After losing two out of three games to the Cardinals, the Reds head west to face off with the Diamondbacks. While losing a series to the team chasing you is never fun, the Reds still rate out as nearly certain to make the playoffs, and only slightly less certain to win the division, even acknowledging that the Cardinals may post a better winning percentage over what remains of the season. There just aren't that many games left, and the difference between the two teams just isn't that great.
In any case, it's time to focus on the Diamondbacks. This team profiles as a solid 0.500 team. Their offense is a bit below average (after park adjustments), their rotation is pretty average, and their bullpen is somewhere in the vicinity of solid to above average. They're not outstanding at any one thing, but they are capable of winning any given series. They seem to be rebuilding a bit given their recent trades, but it doesn't take a lot of dreaming to see a contending team here...especially given some of the young pitching they have in their system. As they did the last time these two teams met, the Reds get to try their hand at one of the Diamondbacks' phenom starting pitching prospects, which should make this series fun.
Park Factors: Chase Field
Home Runs: 1.02 LHB / 1.04 RHB
Chase Field is a spacious park because, like Coors Field, it has to be. Phoenix, Arizona, sits at 1,150 feet, and during much of the year the air is dry dry dry. As a result, the ball sails around this park. The deep (and often quite high) fences mean it's not the home run having you might fear, but that leaves a lot of real estate to cover, resulting in lots of doubles and triples. This time of year, you can experience pretty humid days in Phoenix, but as a result they almost certainly will have the air conditioning running at game time. The result is much drier air, at least down on the playing field.
This is also sort of my old stomping grounds, as I spent seven years living in Phoenix while in grad school. It's a great place to see a game; if you don't mind a walk, parking can be had for pretty cheap--I even scored street parking a few times just a couple of blocks south of the ballpark. When they have the roof and the outfield "windows" open, it can be a nice place to see a game. And frankly, when it's really frickin' hot out, I still quite enjoyed watching baseball be played indoors. My six year old attended her first game there when she was a baby (Carlos Quentin hit his first career home run), and I attended my only playoff game there several years back (Cubs/Diamondbacks )--lots of fun.
Ok, enough memory lane. Here we go:
Scott Rolen's over 100 wRC+!
I try not to get pissy about the bench, but I'm pretty tired of both Cairo and Valdez taking up PA's. Between them they've received 277 plate appearances and have been abysmal. One of them is likely to get the boot when Votto returns this weekend. Could this be the end of Cairo's tenure with the Reds?
The Dbacks traded away Stephen Drew at the deadline because he was headed for free agency (he has a mutual option for 2013, but it seemed unlikely to be picked up). Unfortunately, they don't really have much of a plan B. John McDonald is the defensive option, but they seem to be going with Jake Elmore, who I'd never heard of but hit 0.344/.442/.465 this year in AAA as a 25-year old. If Willie Bloomquist comes back from the DL, he might also get slotted in there.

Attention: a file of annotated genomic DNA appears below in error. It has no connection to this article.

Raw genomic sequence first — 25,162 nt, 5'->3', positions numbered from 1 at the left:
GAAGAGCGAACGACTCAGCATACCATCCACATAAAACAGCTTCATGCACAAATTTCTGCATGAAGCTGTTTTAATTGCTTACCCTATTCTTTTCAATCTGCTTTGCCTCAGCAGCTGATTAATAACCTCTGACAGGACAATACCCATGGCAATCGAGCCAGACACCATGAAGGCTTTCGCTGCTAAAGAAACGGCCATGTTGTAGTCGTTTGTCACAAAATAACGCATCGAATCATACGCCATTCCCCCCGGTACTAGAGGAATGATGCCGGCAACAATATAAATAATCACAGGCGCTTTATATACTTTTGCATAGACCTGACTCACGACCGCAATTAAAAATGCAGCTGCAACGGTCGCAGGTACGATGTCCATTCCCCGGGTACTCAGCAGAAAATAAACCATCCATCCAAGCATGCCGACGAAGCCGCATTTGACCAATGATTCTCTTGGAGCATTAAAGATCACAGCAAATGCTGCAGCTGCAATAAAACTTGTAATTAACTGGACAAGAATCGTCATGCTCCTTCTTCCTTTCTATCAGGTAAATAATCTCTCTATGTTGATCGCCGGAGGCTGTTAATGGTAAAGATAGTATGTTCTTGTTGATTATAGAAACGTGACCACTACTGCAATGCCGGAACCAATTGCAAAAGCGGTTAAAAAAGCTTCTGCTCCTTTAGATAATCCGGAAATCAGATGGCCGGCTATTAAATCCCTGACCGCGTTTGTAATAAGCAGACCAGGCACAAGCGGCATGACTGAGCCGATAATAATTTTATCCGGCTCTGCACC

Otherwise, this is a nice, solid, consistently good lineup without any major weaknesses. If we had a left-handed starter, we might see Chris Young in center field, but he seems to have ceded the starts against left-handers to Gerardo Parra. I'm pretty surprised at how good Chris Johnson has been (i.e. he hasn't been a catastrophe), and I might have been wrong about him.
We get to see Tyler Skaggs! Skaggs has had a very nice season across AA and AAA this year, and has pitched his way into the upper eschalon of prospects, with some saying he belongs in the top-20. He doesn't throw especially hard (low 90's), but reportedly has several good pitches as well as a great idea of what to do with them. His first appearance featured a lot more walks than one would expect (not to mention oodles of fly balls), so I'm interested to see what he does against the Reds' fairly aggressive lineup.
I did a little ode to Wade Miley in my last Dbacks series preview...and really, I think he's probably the deserving NL rookie of the year. He has 3.9 WAR, a 1 win lead over the #2 guy on the list...our own Todd Frazier (2.9 fWAR).
Patrick Corbin is another interesting young pitcher. He's basically a junkballer who gets by on location and deception. But so far, through 69 innings, it's working very well for the guy. I'm surprised, but that makes me like him even more...
If you judge bullpens by ERA, and you shouldn't, the Diamondbacks are right there with the Reds during most games. The exception is a) their closer isn't as good as ours, and b) the back of their pen has struggled a bit. I like their three main guys--Putz, Hernandez, and Ziegler--but am pretty "meh" on the rest. Matt Lindstrom was just acquired last week for Joe Saunders, and he doesn't look like anything special to me...but neither is Joe Saunders. Mike Zagurski is their only left-hander in the pen--all the more surprising given that three of their five starters are southpaws!